Kick Start Program 2014 – August 11-15

KickStartBannerWhat is the Kick Start Summer Program?

Law school is famously difficult. Unlike college, studying the law is not merely learning a collection of facts and figures that a student needs to repeat on an exam–it is learning a new way to “think.” To do this, law school uses methods very different from anything you may have experienced before. For example, most First Year courses are taught using the Socratic Method, where students come to class having “learned” the law themselves. They are then expected to apply what they have learned to novel situations, argue and defend their positions, and critique the goals of the laws they are studying. Instead of textbooks, course materials are “casebooks,” filled with raw case law and few explanations. Finally, everything comes down to one final exam at the end of the semester. Consequently, law school is sometimes like being tossed into an ocean to learn how to swim. The Kick Start Summer Program is designed to tell you what you need to know to help you excel in this new environment.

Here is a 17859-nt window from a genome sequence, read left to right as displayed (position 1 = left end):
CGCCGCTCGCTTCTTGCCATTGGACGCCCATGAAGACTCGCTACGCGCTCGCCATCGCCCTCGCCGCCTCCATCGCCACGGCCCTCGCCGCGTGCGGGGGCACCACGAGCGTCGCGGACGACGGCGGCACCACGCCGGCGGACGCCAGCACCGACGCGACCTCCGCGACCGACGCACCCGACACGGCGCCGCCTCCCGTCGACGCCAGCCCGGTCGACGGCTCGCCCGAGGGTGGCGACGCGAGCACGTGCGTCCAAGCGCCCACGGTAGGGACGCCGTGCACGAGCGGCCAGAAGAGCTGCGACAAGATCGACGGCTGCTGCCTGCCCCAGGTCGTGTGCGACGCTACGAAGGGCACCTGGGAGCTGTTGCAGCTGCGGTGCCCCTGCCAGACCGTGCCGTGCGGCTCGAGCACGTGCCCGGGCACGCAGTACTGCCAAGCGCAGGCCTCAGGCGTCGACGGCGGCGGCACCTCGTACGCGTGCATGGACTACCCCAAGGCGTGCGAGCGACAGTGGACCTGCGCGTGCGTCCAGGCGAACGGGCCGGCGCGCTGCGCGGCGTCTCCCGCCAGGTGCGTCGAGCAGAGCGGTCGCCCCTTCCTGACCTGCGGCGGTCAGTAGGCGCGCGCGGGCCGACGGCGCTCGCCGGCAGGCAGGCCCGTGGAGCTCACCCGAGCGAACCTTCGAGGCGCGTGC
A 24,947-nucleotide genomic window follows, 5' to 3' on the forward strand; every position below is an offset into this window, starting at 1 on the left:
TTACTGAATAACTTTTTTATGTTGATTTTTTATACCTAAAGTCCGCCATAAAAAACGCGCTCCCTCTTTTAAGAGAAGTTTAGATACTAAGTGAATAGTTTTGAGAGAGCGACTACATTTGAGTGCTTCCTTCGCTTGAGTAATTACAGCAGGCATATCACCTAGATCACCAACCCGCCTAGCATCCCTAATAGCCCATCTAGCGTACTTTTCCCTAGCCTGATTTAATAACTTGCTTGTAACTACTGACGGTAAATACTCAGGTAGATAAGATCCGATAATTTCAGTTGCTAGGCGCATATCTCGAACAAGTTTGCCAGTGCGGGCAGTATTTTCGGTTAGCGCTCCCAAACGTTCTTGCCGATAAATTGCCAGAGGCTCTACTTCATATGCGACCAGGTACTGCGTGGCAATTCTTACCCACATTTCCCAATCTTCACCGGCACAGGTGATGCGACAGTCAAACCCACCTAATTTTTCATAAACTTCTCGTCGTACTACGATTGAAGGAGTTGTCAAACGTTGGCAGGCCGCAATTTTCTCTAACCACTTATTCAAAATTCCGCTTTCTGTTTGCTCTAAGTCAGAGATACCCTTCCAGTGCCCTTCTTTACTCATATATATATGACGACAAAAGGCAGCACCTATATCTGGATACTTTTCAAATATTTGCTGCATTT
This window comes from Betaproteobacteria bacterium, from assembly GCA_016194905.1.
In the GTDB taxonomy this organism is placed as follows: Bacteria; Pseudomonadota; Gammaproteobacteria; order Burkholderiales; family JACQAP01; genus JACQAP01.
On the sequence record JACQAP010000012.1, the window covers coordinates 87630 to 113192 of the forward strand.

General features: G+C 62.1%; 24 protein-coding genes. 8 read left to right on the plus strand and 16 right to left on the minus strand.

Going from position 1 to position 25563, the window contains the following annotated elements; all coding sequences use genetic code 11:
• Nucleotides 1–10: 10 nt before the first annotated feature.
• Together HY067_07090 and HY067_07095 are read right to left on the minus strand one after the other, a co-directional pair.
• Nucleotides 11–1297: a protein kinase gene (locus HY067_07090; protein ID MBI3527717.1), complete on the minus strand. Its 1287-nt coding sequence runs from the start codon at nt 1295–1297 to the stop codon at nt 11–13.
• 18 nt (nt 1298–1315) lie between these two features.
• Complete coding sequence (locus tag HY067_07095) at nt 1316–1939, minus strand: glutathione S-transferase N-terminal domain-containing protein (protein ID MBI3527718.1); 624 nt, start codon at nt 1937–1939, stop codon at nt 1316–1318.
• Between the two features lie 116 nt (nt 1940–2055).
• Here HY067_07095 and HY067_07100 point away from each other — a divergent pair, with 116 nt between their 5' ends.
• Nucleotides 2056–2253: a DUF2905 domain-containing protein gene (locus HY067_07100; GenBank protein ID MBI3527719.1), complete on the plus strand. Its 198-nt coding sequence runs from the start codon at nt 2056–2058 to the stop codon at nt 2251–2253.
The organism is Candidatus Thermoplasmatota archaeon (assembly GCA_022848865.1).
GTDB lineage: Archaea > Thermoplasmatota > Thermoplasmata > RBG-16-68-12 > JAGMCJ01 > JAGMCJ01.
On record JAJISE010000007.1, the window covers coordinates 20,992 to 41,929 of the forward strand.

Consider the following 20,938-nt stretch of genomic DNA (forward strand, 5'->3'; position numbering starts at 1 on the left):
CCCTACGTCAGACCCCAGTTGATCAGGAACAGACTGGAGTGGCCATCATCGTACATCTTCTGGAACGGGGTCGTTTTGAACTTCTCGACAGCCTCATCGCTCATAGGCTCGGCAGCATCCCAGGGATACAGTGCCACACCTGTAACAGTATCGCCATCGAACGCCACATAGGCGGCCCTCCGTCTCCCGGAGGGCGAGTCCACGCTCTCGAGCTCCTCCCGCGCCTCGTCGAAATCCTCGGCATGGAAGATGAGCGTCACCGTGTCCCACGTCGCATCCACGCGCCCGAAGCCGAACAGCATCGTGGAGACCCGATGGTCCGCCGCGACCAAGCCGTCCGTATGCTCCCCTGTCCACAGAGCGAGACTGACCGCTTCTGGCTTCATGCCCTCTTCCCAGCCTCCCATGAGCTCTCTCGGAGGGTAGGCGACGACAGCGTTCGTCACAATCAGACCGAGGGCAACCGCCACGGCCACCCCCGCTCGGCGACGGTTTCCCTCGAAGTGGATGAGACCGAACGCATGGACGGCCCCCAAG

Who can benefit from this program?

While all first-year students are eligible to apply, we are particularly interested in enrolling those students who are from groups traditionally underrepresented in the legal profession, those who have been out of school for a significant number of years, those who are unfamiliar with the American legal system, those who are eligible for accommodations under the Americans with Disabilities Act, and those who have faced or overcome challenges or obstacles on the path to law school.